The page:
The new bill on infrastructure will finance depollution. But will he hold the polluters accountable?
The $ 1 trillion infrastructure bill, passed late last week in a frenzied overnight vote, is not the Biden administration’s flagship climate package. It is still the subject of debate in the Senate. But it still reshapes U.S. environmental policy: The bill takes unprecedented action to tackle pollution from industrial sites, abandoned mines, and orphaned oil and gas wells.
The bill will inject billions of dollars into the federal government’s Superfund program, which cleans up the most polluted areas in the country. Superfund sites include old aluminum smelters that left the soil contaminated with arsenic, military bases that dumped jet fuel, benzene, and mustard gas into the ground, and even a plume of chemicals. chlorinated under Brooklyn. By the end of 2020, the Environmental Protection Agency had cleaned up just over 1,500 sites.
In theory, the company that created the pollution is supposed to pay for the cleanup of a Superfund site. But in about one in three cases, those parts have gone bankrupt or gone by the time remediation begins, and the EPA foots the bill.
To pay for these cases, the new infrastructure bill reinstates a tax on imported chemicals and toxic metals, such as benzene, chlorine and cobalt. This tax expired in the 1990s, but its reinstatement is expected to bring in $ 14 billion over the course of a decade. E&E News reports.
“By renewing the Superfund tax, the industries that helped create the problem – not the taxpayers – will again be held accountable for cleaning it up,” said one of its sponsors, Rep. Earl Blumenauer of Oregon. , according to the American bar. Association.
After the tax expired, the EPA ran out of money to begin cleanups and claim reimbursements from polluters, the Center for Public Integrity wrote in 2010. The trust fund it used to pay polluters cleanups fell from $ 4.7 billion to $ 173 million between 1997 and 2007, and work at new sites fell by two-thirds in the early 2000s. A February report by the Public Interest Research Group found that ‘In 2020, 34 construction projects could have started, but did not do so due to a lack of funding.
This made the communities vulnerable to the toxic effects of the remaining sites. In 2019, the United States Government Accountability Office reported that 187 high priority sites were susceptible to flooding during a major hurricane, which can widely circulate pollutants in floodwaters and seep into a larger expanse of land. Communities of color are particularly at risk; 26% of Black Americans and 29% of Hispanics live within 3 miles of a Superfund site.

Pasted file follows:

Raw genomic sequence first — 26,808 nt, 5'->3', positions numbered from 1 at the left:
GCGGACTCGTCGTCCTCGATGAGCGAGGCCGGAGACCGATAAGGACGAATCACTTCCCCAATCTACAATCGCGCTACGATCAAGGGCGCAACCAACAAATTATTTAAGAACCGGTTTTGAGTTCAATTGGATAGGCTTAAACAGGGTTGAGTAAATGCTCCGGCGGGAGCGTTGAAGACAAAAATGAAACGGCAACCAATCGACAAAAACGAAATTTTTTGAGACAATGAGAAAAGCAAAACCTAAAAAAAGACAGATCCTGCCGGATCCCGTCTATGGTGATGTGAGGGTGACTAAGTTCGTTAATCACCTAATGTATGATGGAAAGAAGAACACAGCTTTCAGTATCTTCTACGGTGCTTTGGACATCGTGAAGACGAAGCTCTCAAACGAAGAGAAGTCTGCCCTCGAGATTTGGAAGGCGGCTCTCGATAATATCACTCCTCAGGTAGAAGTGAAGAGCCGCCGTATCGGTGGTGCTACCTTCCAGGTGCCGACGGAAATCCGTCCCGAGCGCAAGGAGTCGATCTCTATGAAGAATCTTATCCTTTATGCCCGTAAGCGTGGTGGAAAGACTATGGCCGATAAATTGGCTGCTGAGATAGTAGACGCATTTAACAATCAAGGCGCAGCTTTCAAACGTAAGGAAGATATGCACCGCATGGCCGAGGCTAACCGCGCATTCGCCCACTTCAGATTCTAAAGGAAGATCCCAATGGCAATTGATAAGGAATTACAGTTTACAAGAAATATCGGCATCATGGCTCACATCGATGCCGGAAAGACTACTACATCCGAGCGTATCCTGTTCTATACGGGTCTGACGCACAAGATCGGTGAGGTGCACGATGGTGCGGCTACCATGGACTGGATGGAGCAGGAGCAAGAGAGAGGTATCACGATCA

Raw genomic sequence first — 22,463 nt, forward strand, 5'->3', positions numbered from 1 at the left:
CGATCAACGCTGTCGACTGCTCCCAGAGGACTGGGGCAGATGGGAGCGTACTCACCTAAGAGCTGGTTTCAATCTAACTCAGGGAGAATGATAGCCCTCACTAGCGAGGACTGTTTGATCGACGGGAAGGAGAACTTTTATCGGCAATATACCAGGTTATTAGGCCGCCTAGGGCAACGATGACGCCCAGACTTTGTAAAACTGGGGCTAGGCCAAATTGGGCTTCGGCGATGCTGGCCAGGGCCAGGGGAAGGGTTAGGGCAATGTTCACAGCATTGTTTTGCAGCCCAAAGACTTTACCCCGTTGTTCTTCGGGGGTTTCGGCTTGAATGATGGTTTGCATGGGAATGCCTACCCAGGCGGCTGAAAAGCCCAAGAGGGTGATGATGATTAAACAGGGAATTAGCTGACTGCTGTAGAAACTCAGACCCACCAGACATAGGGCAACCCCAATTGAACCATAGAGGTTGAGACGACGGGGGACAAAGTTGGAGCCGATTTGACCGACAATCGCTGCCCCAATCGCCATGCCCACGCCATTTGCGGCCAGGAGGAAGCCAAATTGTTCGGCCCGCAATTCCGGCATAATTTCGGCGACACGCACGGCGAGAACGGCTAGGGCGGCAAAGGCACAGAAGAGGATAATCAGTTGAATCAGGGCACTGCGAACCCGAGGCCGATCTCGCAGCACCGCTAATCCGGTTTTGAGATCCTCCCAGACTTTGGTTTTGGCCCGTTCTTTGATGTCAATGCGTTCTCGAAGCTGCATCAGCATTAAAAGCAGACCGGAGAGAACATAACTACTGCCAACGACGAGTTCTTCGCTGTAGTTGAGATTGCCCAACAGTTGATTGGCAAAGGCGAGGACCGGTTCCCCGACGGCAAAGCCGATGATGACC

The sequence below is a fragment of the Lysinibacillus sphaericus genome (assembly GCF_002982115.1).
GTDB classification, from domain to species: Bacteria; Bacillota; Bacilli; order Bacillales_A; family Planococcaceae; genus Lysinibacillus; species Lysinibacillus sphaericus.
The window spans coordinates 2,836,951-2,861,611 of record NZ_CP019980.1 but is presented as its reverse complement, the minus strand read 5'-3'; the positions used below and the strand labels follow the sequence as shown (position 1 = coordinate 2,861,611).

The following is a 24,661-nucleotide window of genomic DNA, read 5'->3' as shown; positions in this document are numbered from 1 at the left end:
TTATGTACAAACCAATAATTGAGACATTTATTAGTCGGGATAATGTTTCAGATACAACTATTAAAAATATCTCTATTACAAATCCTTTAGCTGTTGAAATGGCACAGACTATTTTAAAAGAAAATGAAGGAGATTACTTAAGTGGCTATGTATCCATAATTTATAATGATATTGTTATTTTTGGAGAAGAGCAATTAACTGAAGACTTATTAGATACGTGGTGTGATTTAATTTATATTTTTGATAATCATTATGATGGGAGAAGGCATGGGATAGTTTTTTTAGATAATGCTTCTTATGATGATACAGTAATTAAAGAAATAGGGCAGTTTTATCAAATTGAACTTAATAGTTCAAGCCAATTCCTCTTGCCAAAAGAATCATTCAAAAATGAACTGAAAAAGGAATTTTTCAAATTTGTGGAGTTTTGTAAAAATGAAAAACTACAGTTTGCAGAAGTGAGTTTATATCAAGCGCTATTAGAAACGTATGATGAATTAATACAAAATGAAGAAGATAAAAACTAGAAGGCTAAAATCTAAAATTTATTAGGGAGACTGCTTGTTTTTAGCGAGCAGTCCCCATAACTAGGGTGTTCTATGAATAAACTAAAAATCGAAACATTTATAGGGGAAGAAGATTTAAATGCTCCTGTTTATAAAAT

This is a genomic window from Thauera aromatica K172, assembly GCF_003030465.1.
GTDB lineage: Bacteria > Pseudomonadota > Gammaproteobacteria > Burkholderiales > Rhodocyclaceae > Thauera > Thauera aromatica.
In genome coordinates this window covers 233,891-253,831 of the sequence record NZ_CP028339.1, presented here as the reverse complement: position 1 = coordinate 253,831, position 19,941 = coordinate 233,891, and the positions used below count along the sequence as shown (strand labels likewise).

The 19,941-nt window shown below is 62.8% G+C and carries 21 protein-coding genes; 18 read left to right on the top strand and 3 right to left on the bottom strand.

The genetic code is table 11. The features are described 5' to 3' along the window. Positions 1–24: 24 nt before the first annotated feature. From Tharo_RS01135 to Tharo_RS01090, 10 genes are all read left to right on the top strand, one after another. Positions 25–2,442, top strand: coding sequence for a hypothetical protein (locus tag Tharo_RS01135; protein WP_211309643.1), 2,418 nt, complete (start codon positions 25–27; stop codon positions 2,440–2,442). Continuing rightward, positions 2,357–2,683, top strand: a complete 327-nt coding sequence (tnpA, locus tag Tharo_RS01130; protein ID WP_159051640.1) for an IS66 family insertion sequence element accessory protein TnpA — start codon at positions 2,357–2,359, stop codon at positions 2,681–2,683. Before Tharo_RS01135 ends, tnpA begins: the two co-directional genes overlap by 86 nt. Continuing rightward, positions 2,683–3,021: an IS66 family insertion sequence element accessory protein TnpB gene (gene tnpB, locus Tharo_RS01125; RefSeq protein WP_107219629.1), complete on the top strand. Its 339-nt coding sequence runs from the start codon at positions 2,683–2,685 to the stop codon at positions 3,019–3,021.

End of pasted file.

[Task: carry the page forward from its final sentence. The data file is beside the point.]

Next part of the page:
It was not just senators focused on environmental justice who supported the reinstatement of the tax. Republicans like Bill Cassidy of Louisiana, one of the nation’s chemical manufacturing hubs, who says it’s worth it alongside the other provisions of the infrastructure bill. âOh, this is going to be huge. This will encourage the expansion of chemical factories and all the service industries that work with these factories, âhe told Baton Rouge television station WAFB.
Orphan well cleaning
The infrastructure bill also does something new: it orders the Department of Energy to develop a program to clean up oil and gas wells that were “orphaned” when the companies that rented them went out of business. . According to an estimate of Reuters, there were between 3 and 9 million such abandoned wells in the United States in 2018.
These wells can leak for decades, spewing poisonous gases and liquids poisoned by oil or fracking chemicals. The pipes that serve them are also often abandoned: about 97% of abandoned pipes in the Gulf of Mexico remained in place, according to GAO. This year, an abandoned pipeline off the coast of Louisiana ruptured after Hurricane Ida, causing a spill of several miles.
Abandoned oil and gas infrastructure also emits methane, which warms the planet 80 times faster than CO2 during its first 20 years in the atmosphere. The EPA estimates that in total, orphan wells are responsible for the equivalent of about two coal-fired power plants each year.
Orphan wells are the result of boom and bust cycles in oil and gas. In boom years, when oil prices are high, small businesses go into drilling. When the market goes bankrupt, they go bankrupt. In some cases, large companies even sell their leases to smaller operators who cannot afford to pay for the cleanup. Drilling companies often have to pay upfront fees to cover well closures, but those payments aren’t high enough to cover the full cost, according to an analysis by think-tank Carbon Tracker.
This means that taxpayers foot the bill for historic drilling. In one case, the city of Beverly Hills paid $ 40 million to plug abandoned wells on school district property that an oil company was leasing for just $ 1 million a year.
The infrastructure bill sets aside $ 4.7 billion to begin the process of cataloging and closing these wells. The Biden administration touts the program as a job creator in the oil country: Oil and gas workers will likely be the ones removing pipelines, pouring cement plugs into wells, and restoring the surrounding soil. The bill also gives the closure program the power to sue the company “associated with the orphan well” to cover costs, although it is not known how effective this will be. But as the Guardian reported, the bill could end up creating an incentive for oil companies to neglect the cleanup while waiting for the federal government to cover the costs.
Carbon Tracker estimates that it will cost around $ 280 billion to plug all the wells on the continental United States, and dealing with offshore infrastructure will be even more expensive. And as the global economy moves away from fossil fuels, that number is likely to increase dramatically as the wells close. The billions of dollars are the start of a new push to fix the problem, but they almost certainly won’t be the end.